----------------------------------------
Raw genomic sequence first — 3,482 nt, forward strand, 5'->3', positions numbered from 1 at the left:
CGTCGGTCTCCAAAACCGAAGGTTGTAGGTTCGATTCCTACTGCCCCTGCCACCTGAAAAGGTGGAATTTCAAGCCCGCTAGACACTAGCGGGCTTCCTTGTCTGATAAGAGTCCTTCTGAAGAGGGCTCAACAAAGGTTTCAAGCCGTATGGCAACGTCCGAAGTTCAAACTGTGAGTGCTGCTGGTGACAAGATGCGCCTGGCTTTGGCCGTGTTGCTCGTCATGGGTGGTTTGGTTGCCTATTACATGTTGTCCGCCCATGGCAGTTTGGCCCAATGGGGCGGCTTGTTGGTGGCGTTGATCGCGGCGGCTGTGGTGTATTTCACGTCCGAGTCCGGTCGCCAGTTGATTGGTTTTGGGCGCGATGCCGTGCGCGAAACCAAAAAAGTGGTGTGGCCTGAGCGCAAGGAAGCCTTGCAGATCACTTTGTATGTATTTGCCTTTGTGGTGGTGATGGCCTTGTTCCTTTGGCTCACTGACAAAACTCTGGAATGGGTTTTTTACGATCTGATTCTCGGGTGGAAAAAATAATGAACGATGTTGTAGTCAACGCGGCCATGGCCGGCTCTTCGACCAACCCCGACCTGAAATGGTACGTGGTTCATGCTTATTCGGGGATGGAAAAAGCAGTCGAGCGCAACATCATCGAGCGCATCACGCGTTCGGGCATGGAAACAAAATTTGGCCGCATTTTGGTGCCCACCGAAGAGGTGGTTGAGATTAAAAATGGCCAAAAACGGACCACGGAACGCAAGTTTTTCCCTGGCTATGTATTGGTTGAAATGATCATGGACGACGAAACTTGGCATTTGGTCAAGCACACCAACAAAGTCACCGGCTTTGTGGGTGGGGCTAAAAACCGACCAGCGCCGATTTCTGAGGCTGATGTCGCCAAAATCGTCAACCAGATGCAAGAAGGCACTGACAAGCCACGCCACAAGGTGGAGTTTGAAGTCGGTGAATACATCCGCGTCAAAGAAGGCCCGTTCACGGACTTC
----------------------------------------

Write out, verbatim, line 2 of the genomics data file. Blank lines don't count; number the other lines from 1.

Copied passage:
CGTCGGTCTCCAAAACCGAAGGTTGTAGGTTCGATTCCTACTGCCCCTGCCACCTGAAAAGGTGGAATTTCAAGCCCGCTAGACACTAGCGGGCTTCCTTGTCTGATAAGAGTCCTTCTGAAGAGGGCTCAACAAAGGTTTCAAGCCGTATGGCAACGTCCGAAGTTCAAACTGTGAGTGCTGCTGGTGACAAGATGCGCCTGGCTTTGGCCGTGTTGCTCGTCATGGGTGGTTTGGTTGCCTATTACATGTTGTCCGCCCATGGCAGTTTGGCCCAATGGGGCGGCTTGTTGGTGGCGTTGATCGCGGCGGCTGTGGTGTATTTCACGTCCGAGTCCGGTCGCCAGTTGATTGGTTTTGGGCGCGATGCCGTGCGCGAAACCAAAAAAGTGGTGTGGCCTGAGCGCAAGGAAGCCTTGCAGATCACTTTGTATGTATTTGCCTTTGTGGTGGTGATGGCCTTGTTCCTTTGGCTCACTGACAAAACTCTGGAATGGGTTTTTTACGATCTGATTCTCGGGTGGAAAAAATAATGAACGATGTTGTAGTCAACGCGGCCATGGCCGGCTCTTCGACCAACCCCGACCTGAAATGGTACGTGGTTCATGCTTATTCGGGGATGGAAAAAGCAGTCGAGCGCAACATCATCGAGCGCATCACGCGTTCGGGCATGGAAACAAAATTTGGCCGCATTTTGGTGCCCACCGAAGAGGTGGTTGAGATTAAAAATGGCCAAAAACGGACCACGGAACGCAAGTTTTTCCCTGGCTATGTATTGGTTGAAATGATCATGGACGACGAAACTTGGCATTTGGTCAAGCACACCAACAAAGTCACCGGCTTTGTGGGTGGGGCTAAAAACCGACCAGCGCCGATTTCTGAGGCTGATGTCGCCAAAATCGTCAACCAGATGCAAGAAGGCACTGACAAGCCACGCCACAAGGTGGAGTTTGAAGTCGGTGAATACATCCGCGTCAAAGAAGGCCCGTTCACGGACTTC